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Robotic third eye

The device is developed by South Korean industrial design student Minwook Paeng. (Source: Instagram / minwookpaeng)

How ‘Third eye’ may help smartphone addicts walk freely

Yes, you read it right. Are you one of those phono sapiens? Those who can’t take their eyes off the smartphone even while walking? So this robotic third eye is exactly for you. South Korean industrial design student Minwook Paeng has developed it only for you. All that you have to do is to fix it to your forehead before heading out on the street and be mindful of the warning beep when an obstacle comes close. Because it’s been created to protect from hitting the obstacles while you are glued to your phone while walking.

Now, you want to know how does it work. Right? Minwook Paeng explains it on his instagram page in this way, ‘The third eye is its first evolution. We can’t take our eyes off of our smartphones while walking. That’s why we evolved to have a third eye. This eye moves separately from the rest of the eyes and it opens when our previous eyes are looking at smartphone.’

Source: Instagram / minwookpaeng

This means the robotic third eye becomes active the moment you start looking downwards at your phone and it begins watching out for the hurdles coming your way. That keeps you safe. Protected from an accident and injuries.

Speaking to Dezeen in May, Minwook Paeng reveals the details of the robotic prosthetic which is made of a translucent plastic body that can be attached to the forehead of the user with the help of a thin gel pad.

The device has is equipped with a gyroscope which keeps a tab on the user’s head movement. When the head tilts down, the gyroscope opens the plastic eyelid of the device to unlock a sonar sensor.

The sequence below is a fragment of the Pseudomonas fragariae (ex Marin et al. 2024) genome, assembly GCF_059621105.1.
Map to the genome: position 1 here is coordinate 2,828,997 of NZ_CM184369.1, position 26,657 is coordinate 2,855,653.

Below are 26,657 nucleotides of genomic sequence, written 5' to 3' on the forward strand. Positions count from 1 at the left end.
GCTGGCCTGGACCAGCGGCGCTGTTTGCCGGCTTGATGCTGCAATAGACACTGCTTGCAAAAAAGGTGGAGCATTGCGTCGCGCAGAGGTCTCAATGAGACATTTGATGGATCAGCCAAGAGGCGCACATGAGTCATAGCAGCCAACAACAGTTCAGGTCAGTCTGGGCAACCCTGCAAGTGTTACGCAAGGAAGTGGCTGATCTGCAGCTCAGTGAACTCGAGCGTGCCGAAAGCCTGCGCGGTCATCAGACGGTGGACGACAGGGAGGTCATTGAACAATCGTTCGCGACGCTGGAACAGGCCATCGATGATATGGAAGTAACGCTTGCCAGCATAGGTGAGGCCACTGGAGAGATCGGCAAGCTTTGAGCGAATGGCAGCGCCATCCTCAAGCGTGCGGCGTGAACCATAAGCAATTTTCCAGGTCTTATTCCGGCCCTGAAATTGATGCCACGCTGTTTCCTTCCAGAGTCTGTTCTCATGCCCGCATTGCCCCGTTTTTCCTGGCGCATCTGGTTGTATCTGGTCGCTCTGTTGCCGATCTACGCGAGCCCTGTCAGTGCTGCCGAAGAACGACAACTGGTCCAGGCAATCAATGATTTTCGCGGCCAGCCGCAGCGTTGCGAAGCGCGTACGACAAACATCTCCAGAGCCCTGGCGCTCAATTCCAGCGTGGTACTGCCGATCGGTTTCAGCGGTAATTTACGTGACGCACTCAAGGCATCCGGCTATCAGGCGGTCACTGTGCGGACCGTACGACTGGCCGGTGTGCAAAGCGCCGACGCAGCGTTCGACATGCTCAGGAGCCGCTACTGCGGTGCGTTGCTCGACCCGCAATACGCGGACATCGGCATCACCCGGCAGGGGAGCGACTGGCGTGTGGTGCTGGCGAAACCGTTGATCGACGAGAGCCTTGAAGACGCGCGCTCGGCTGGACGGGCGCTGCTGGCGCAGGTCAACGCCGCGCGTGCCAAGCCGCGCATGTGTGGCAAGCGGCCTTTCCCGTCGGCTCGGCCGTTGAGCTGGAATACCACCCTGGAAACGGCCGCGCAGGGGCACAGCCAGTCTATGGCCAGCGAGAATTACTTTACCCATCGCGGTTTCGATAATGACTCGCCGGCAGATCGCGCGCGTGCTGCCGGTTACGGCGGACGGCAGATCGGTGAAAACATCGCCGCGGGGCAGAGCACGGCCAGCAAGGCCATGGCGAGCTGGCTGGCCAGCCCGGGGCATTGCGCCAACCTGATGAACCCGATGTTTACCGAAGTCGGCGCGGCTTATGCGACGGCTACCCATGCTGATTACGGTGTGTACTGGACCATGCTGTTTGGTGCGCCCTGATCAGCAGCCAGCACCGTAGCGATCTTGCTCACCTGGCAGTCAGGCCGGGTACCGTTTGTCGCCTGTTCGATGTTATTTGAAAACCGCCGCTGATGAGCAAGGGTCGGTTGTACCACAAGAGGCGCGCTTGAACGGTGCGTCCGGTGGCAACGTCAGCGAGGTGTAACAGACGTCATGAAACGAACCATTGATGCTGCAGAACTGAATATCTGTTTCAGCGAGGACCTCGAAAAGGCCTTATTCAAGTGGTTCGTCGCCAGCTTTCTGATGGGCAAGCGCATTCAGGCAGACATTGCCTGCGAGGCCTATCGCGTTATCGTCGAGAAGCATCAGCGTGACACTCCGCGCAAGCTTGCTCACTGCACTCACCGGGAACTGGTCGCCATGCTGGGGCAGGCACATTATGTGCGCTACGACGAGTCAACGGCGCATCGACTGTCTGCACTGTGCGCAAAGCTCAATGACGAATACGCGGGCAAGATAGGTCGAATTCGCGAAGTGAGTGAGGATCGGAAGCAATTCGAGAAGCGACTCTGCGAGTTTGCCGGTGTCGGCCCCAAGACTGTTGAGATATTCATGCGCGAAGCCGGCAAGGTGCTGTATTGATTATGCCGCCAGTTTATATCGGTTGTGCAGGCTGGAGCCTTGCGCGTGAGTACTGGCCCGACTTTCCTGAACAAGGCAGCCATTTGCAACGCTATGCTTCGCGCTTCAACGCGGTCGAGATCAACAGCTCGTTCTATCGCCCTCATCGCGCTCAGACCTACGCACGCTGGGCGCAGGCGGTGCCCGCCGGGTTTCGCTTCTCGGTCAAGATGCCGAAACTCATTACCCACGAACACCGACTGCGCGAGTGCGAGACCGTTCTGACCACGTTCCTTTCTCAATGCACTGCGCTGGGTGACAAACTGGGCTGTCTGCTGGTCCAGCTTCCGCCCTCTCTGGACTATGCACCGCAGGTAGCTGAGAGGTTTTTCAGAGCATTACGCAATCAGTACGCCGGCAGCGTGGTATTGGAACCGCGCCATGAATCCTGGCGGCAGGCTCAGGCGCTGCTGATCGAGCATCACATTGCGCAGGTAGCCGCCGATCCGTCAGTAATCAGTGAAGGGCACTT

“The black component that looks like a pupil is an ultrasonic sensor for sensing distance,” the designer tells Dezeen. “When an obstacle is in front of the user, the ultrasonic sensor detects this and informs the user via a connected buzzer.”

Minwook Paeng has developed the device as a part of his Innovation Design Engineering degree at London’s Royal College of Art and Imperial College.

On his instagram page, Paeng writes, ‘This project is not just a common product design, but more of an ironic or critical design. Through “The Third Eye”, I hope people can criticize our behaviors and rethink about ourselves evolving to Phono Sapiens than resolve the problems we encounter in the present.’

Paeng defines the term phono sapiens as a new human species born from Smartphones.

He further says, “Smartphones have deeply permeated into modern people’s lives, which made it difficult for us to live without them. This is perceived negatively, but the evolution to Phono Sapiens of mankind is undeniably a reality. So I accepted the fact that the human body is controlled by smartphones as a positive change. This gives us a broad perspective on the unfinished Phono sapiens. It also allows us to predict and propose fully evolved generation of Phono Sapiens.

“I hope that the act of ironically pointing out what we are doing with our smartphones can help people to take time for self-reflection,” Paeng tells Dezeen.

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